Part of having a child is accepting the financial commitment to support them. Think about diapers, childcare, education, and extra-curricular activities, and the costs start to add up quickly. But there are several significant tax breaks for taxpayers with dependents, which can help to offset some of the cost by reducing the amount of tax you owe.
If you have a child or children under the age of 17, you may be able to claim the Child Tax Credit (CTC). The CTC can reduce your tax bill by $2,000 per qualifying dependent. There is no limit to the number of children you can claim, but they do have to meet the IRS requirements. This credit is also partially refundable up to $1,400. This means you could receive some of it back in your refund if your tax liability is $0.
If your dependents are over age 17 or they don’t qualify for the CTC for other reasons, you may still be able to claim a tax credit worth $500 per dependent. This credit is not refundable, but it can reduce your tax bill if you have one.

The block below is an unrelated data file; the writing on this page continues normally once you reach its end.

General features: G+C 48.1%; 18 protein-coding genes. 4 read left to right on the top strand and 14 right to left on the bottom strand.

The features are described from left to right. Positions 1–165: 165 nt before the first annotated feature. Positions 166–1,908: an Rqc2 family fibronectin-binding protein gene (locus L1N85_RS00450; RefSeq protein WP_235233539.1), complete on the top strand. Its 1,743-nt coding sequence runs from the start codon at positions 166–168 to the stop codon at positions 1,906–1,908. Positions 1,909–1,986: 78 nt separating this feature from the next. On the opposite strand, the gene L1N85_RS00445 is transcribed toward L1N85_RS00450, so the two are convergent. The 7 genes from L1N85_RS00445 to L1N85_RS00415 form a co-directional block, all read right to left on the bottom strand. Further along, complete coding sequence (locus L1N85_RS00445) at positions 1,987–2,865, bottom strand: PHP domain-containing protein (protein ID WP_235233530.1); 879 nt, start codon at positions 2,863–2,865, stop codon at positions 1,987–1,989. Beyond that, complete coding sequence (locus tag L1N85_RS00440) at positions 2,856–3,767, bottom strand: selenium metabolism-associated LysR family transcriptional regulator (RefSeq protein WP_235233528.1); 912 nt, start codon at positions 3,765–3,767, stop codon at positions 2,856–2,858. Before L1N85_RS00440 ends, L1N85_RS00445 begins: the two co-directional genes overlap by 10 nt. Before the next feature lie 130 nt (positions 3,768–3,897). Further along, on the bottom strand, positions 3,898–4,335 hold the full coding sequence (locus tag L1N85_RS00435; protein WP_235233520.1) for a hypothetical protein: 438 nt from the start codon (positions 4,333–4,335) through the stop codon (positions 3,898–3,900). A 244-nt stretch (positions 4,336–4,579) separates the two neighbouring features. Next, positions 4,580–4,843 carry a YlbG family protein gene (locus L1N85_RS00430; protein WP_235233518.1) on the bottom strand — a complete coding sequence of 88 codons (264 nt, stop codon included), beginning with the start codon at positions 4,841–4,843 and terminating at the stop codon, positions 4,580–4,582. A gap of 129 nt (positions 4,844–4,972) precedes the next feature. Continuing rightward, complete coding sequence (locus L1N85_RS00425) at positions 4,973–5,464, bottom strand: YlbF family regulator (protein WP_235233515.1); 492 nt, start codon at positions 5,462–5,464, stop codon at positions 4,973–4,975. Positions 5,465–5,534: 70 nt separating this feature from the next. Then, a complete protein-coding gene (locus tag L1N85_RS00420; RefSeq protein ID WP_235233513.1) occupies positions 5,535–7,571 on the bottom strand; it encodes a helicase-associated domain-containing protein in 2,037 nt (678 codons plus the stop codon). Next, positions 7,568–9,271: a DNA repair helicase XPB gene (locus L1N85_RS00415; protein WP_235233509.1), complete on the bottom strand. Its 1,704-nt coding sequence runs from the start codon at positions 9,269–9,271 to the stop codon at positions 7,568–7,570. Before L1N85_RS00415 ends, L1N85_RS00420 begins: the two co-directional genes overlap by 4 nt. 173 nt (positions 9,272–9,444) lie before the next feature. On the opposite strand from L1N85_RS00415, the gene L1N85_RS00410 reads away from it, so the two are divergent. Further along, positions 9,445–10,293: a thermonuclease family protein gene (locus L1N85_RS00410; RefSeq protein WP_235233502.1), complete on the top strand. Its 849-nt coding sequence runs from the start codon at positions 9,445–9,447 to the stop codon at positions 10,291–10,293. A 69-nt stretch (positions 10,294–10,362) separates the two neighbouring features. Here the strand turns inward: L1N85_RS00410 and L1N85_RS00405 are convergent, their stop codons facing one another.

If you need to pay for care for a young dependent so that you can work or search for a job, you may be eligible for a tax credit worth up to 35% of qualifying expenses from $3,000 for one child (from $6,000 for two or more children).
The EITC benefits working people with low- to moderate-income levels. The amount you could get in credit increases when you have children. Parents who worked but earned less than $54,884 and filed married filing jointly may qualify for up to $6,431 in credit. If you were filing as single, head of household, or a surviving spouse, the income threshold is $49,194.
Parents who are trying or have adopted a child within the tax year could be eligible for a non-refundable tax credit worth up to $14,080 per child.
If you have dependents in college, you may qualify for special tax credits for people enrolled in higher education. The American Opportunity Tax Credit is worth up to $2,500 per year and is refundable up to $1,000 for students who qualify. Those who don’t qualify for the AOTC may still be eligible for the Lifetime Learning Credit, worth up to $2,000.
If you meet all the requirements, you could claim up to $2,500 for interest paid on student loan debt. Interest on a qualified student loan may be deductible even if you do not itemize deductions. It can also be taken in addition to one of the education credits.
If you pay for your own health insurance, you can deduct the cost of premiums paid for you as well as your spouse and your dependents.
This post is up to date for tax year 2019 (returns filed in 2020).